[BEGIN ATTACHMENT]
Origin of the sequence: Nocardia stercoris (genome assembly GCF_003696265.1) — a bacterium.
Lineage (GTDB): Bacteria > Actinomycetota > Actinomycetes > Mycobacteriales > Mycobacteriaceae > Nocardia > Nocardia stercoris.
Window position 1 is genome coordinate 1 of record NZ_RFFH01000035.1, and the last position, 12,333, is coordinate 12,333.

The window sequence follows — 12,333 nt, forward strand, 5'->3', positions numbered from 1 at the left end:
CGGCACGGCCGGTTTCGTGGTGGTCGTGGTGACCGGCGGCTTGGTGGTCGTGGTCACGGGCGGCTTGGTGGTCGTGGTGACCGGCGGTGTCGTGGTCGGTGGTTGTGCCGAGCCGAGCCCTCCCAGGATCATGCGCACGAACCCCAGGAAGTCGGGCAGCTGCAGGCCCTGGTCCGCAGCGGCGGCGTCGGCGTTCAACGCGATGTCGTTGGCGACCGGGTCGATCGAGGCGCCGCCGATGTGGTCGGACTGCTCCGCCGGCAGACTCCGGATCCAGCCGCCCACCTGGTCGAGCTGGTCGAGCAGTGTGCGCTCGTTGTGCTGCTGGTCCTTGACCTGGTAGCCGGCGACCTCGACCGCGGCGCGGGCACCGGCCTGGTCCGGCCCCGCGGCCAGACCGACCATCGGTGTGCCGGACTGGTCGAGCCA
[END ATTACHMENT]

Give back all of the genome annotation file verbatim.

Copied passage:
Origin of the sequence: Nocardia stercoris (genome assembly GCF_003696265.1) — a bacterium.
Lineage (GTDB): Bacteria > Actinomycetota > Actinomycetes > Mycobacteriales > Mycobacteriaceae > Nocardia > Nocardia stercoris.
Window position 1 is genome coordinate 1 of record NZ_RFFH01000035.1, and the last position, 12,333, is coordinate 12,333.

The window sequence follows — 12,333 nt, forward strand, 5'->3', positions numbered from 1 at the left end:
CGGCACGGCCGGTTTCGTGGTGGTCGTGGTGACCGGCGGCTTGGTGGTCGTGGTCACGGGCGGCTTGGTGGTCGTGGTGACCGGCGGTGTCGTGGTCGGTGGTTGTGCCGAGCCGAGCCCTCCCAGGATCATGCGCACGAACCCCAGGAAGTCGGGCAGCTGCAGGCCCTGGTCCGCAGCGGCGGCGTCGGCGTTCAACGCGATGTCGTTGGCGACCGGGTCGATCGAGGCGCCGCCGATGTGGTCGGACTGCTCCGCCGGCAGACTCCGGATCCAGCCGCCCACCTGGTCGAGCTGGTCGAGCAGTGTGCGCTCGTTGTGCTGCTGGTCCTTGACCTGGTAGCCGGCGACCTCGACCGCGGCGCGGGCACCGGCCTGGTCCGGCCCCGCGGCCAGACCGACCATCGGTGTGCCGGACTGGTCGAGCCA